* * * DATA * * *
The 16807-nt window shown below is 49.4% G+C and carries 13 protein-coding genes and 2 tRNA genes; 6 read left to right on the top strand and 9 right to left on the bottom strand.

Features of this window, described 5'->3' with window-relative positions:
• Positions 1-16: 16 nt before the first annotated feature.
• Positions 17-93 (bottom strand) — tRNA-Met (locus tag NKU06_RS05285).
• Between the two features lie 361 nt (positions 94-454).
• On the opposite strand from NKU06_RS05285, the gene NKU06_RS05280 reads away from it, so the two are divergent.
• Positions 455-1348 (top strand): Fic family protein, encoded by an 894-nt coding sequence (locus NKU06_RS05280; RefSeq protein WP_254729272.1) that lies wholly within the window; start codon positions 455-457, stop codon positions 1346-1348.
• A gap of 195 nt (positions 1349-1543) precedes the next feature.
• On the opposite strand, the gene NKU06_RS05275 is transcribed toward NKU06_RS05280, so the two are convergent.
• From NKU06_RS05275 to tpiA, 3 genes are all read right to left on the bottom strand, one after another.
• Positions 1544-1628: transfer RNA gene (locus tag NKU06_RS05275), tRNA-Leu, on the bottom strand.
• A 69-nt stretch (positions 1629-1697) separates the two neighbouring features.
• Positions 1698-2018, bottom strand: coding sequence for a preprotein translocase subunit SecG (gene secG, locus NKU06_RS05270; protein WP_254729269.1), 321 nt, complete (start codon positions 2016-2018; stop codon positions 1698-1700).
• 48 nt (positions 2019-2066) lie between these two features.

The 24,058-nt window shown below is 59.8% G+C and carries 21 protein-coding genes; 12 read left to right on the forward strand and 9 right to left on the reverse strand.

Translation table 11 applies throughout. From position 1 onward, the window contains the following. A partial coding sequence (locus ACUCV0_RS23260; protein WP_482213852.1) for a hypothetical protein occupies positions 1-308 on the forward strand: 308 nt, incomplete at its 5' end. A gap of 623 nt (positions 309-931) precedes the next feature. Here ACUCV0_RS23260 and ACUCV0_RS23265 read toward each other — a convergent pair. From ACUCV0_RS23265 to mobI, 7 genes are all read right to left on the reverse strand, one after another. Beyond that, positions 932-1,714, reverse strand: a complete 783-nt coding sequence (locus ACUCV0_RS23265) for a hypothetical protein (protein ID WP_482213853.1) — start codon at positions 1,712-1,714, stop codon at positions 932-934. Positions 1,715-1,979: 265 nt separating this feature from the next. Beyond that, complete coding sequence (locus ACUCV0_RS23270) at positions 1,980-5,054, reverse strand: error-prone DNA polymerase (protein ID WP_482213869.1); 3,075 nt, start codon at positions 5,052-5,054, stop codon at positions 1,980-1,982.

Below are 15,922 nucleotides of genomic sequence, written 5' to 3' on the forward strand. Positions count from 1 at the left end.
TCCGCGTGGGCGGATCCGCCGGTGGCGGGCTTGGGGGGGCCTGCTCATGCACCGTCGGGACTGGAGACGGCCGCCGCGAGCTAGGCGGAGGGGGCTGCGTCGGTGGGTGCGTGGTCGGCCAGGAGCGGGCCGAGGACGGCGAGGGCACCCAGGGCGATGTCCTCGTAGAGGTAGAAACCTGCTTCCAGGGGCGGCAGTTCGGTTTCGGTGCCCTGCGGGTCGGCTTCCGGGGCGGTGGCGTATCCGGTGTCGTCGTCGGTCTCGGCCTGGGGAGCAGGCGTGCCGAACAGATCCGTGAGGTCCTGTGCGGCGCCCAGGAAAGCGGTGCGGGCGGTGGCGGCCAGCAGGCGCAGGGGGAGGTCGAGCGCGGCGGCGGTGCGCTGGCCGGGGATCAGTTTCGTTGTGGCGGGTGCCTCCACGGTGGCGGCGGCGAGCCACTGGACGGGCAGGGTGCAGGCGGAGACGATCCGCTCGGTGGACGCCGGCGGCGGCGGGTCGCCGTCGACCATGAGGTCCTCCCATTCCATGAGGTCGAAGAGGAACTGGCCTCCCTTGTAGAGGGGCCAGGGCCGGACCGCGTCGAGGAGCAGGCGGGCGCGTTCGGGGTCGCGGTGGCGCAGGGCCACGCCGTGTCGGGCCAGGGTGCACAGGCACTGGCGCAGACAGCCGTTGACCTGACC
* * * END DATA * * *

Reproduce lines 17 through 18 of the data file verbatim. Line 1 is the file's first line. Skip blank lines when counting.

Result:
Below are 15,922 nucleotides of genomic sequence, written 5' to 3' on the forward strand. Positions count from 1 at the left end.
TCCGCGTGGGCGGATCCGCCGGTGGCGGGCTTGGGGGGGCCTGCTCATGCACCGTCGGGACTGGAGACGGCCGCCGCGAGCTAGGCGGAGGGGGCTGCGTCGGTGGGTGCGTGGTCGGCCAGGAGCGGGCCGAGGACGGCGAGGGCACCCAGGGCGATGTCCTCGTAGAGGTAGAAACCTGCTTCCAGGGGCGGCAGTTCGGTTTCGGTGCCCTGCGGGTCGGCTTCCGGGGCGGTGGCGTATCCGGTGTCGTCGTCGGTCTCGGCCTGGGGAGCAGGCGTGCCGAACAGATCCGTGAGGTCCTGTGCGGCGCCCAGGAAAGCGGTGCGGGCGGTGGCGGCCAGCAGGCGCAGGGGGAGGTCGAGCGCGGCGGCGGTGCGCTGGCCGGGGATCAGTTTCGTTGTGGCGGGTGCCTCCACGGTGGCGGCGGCGAGCCACTGGACGGGCAGGGTGCAGGCGGAGACGATCCGCTCGGTGGACGCCGGCGGCGGCGGGTCGCCGTCGACCATGAGGTCCTCCCATTCCATGAGGTCGAAGAGGAACTGGCCTCCCTTGTAGAGGGGCCAGGGCCGGACCGCGTCGAGGAGCAGGCGGGCGCGTTCGGGGTCGCGGTGGCGCAGGGCCACGCCGTGTCGGGCCAGGGTGCACAGGCACTGGCGCAGACAGCCGTTGACCTGACC